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Like any contract, leases must meet certain requirements to be legally valid. One of these requirements was addressed in a recent decision of the New York Supreme Court Appellate Division, First Department. The case involved a lease amendment that was signed by the tenant but the tenant never received a copy of the fully executed agreement. The landlord subsequently sued to enforce the amendment. The issue was whether the lease had been legally delivered to the tenant allowing the lease to be enforced.

In Walber 82 St Assoc., LP v. Fisher, the plaintiff leased a store to the tenant corporation in 2004. The defendant Fisher was principal in the corporation but not a guarantor of the original lease. The term of the original lease was extended in 2012 and in August 2018, the plaintiff provided Fisher with a second amendment which named Fisher, and not the original corporation, as tenant. In 2022, the plaintiff sued Fisher for back rent and use and occupancy for the period after the lease had been terminated by it as well as its attorneys’ fees and costs, and moved for summary judgment. The lower court granted the plaintiff’s motion for summary judgment and awarded the plaintiff attorneys’ fees as provided in the lease. Fisher appealed the decision. The Appellate Division agreed with the defendant and reversed the judgment.

In opposition to the plaintiff’s motion for summary judgment, Fisher claimed that after the first lease amendment expired in 2016, the corporate tenant remained as a month-to-month tenant. In August 2018, Fisher alleged he signed a signature page for the second amendment while he was out of the country as a favor to the property manager. He did not see the full amendment. He also claimed that although the second amendment was notarized, he never appeared before a notary in New York (as he was out of the country) and that although he requested a copy of the fully executed document, he never received it until the plaintiff had commenced the action in 2022. Fisher did not take the position that he did not owe any money, but rather that he only was responsible for paying fair market value rent for use and occupancy of the premises.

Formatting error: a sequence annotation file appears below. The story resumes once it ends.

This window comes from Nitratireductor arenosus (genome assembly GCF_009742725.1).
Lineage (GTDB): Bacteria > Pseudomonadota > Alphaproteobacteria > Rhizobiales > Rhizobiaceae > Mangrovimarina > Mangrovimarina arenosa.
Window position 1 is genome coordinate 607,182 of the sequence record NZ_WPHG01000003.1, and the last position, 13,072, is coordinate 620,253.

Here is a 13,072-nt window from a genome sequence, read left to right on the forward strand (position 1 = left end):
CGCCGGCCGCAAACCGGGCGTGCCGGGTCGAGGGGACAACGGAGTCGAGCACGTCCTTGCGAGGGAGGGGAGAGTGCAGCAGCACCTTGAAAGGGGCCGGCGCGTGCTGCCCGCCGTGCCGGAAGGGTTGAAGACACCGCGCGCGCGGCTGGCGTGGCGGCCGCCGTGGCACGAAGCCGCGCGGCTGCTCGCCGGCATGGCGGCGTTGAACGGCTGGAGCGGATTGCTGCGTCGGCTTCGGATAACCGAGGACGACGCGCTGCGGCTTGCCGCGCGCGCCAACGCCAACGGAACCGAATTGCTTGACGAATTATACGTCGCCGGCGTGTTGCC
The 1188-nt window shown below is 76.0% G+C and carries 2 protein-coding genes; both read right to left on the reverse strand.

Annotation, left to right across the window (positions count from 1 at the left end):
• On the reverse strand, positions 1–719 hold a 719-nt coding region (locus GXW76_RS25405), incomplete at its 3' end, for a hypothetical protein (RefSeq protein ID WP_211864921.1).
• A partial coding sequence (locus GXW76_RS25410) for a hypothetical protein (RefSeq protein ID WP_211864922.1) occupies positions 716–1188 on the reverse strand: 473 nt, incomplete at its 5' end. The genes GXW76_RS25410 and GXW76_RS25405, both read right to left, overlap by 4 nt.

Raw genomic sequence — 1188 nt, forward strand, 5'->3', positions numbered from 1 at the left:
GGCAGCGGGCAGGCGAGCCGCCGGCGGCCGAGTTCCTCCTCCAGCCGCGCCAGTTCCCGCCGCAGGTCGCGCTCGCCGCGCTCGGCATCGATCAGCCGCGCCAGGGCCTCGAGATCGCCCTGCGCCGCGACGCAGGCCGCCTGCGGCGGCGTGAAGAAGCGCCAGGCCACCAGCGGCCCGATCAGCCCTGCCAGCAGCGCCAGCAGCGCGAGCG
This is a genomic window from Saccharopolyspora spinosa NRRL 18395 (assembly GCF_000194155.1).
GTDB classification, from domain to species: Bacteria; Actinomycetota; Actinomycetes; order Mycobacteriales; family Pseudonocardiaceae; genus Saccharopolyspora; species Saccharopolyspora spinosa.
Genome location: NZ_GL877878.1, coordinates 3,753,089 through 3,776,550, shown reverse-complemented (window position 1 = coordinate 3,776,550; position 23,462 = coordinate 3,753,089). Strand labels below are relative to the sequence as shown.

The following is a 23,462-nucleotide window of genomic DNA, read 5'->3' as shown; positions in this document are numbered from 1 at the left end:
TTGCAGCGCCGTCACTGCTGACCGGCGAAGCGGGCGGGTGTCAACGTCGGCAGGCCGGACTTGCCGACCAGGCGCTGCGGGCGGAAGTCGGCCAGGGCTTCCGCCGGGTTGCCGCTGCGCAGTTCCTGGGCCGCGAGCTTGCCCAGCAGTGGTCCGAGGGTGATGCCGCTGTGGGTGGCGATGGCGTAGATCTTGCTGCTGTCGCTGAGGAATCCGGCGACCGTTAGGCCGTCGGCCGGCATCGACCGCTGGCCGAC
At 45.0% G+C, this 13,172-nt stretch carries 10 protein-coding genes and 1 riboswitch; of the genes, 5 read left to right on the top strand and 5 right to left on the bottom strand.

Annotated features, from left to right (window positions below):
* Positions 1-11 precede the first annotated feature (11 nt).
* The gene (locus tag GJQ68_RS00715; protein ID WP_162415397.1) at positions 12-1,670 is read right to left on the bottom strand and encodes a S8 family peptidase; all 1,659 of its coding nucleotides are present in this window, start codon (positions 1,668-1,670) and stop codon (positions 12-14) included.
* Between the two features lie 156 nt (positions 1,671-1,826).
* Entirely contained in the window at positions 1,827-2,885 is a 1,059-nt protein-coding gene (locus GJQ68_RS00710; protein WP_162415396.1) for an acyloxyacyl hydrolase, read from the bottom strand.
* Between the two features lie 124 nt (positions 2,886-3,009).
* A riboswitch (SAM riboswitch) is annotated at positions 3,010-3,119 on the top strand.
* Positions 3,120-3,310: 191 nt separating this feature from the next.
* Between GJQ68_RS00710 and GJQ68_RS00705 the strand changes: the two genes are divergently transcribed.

The Appellate Division admonished Fisher for his failure to read the entire second amendment before executing it because a “party is under an obligation to read a document before he or she signs it.” However, the Court nonetheless held that a tenancy could not be created without the legal delivery of the fully executed lease to the tenant. The Court found that the plaintiff did not offer sufficient proof to rebut Fisher’s showing that he never received delivery of the executed second amendment prior to the expiration of the lease term. There was no admissible proof in the record that the fully executed second amendment had been delivered to anyone and therefore, there was an issue of fact as to whether the plaintiff demonstrated an “intent to convey a leasehold interest to Fisher” and thereby enforce the lease. Further, the fact that Fisher continued to occupy and pay rent for the space after the expiration of the first amendment was just as consistent with a month-to-month tenancy as it was an extension of the term of the lease. 

As a result, the case was remanded to the lower court for further proceedings in accordance with the Court’s decision. The Court also noted that since the plaintiff was not entitled to summary judgment, it was also not entitled to an award of attorneys’ fees pursuant to the lease at this time.

The lesson to be learned from this case is that in order to have a fully binding lease, the agreement must be signed by and delivered to both parties.

If you have any questions regarding your lease, whether you are a landlord or a tenant, please contact one of our attorneys.